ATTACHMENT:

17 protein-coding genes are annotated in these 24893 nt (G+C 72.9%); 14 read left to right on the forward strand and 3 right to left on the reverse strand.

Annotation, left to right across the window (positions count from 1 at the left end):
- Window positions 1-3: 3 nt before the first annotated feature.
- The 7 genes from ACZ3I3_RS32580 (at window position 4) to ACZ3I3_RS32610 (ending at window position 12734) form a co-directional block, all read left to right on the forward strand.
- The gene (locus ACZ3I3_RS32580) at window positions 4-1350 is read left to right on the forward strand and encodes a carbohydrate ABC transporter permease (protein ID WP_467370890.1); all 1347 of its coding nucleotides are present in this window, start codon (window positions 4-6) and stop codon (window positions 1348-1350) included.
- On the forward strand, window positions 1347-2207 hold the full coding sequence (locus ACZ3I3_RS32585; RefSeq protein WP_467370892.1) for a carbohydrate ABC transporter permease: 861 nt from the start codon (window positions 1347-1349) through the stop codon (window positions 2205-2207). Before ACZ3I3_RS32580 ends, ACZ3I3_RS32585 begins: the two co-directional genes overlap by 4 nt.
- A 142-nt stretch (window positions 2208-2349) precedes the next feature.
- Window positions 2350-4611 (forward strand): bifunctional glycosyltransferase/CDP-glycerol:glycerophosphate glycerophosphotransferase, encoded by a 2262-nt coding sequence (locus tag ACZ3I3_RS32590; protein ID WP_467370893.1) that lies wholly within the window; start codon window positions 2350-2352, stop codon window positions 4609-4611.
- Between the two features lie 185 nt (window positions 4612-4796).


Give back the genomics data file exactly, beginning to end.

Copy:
17 protein-coding genes are annotated in these 24893 nt (G+C 72.9%); 14 read left to right on the forward strand and 3 right to left on the reverse strand.

Annotation, left to right across the window (positions count from 1 at the left end):
- Window positions 1-3: 3 nt before the first annotated feature.
- The 7 genes from ACZ3I3_RS32580 (at window position 4) to ACZ3I3_RS32610 (ending at window position 12734) form a co-directional block, all read left to right on the forward strand.
- The gene (locus ACZ3I3_RS32580) at window positions 4-1350 is read left to right on the forward strand and encodes a carbohydrate ABC transporter permease (protein ID WP_467370890.1); all 1347 of its coding nucleotides are present in this window, start codon (window positions 4-6) and stop codon (window positions 1348-1350) included.
- On the forward strand, window positions 1347-2207 hold the full coding sequence (locus ACZ3I3_RS32585; RefSeq protein WP_467370892.1) for a carbohydrate ABC transporter permease: 861 nt from the start codon (window positions 1347-1349) through the stop codon (window positions 2205-2207). Before ACZ3I3_RS32580 ends, ACZ3I3_RS32585 begins: the two co-directional genes overlap by 4 nt.
- A 142-nt stretch (window positions 2208-2349) precedes the next feature.
- Window positions 2350-4611 (forward strand): bifunctional glycosyltransferase/CDP-glycerol:glycerophosphate glycerophosphotransferase, encoded by a 2262-nt coding sequence (locus tag ACZ3I3_RS32590; protein ID WP_467370893.1) that lies wholly within the window; start codon window positions 2350-2352, stop codon window positions 4609-4611.
- Between the two features lie 185 nt (window positions 4612-4796).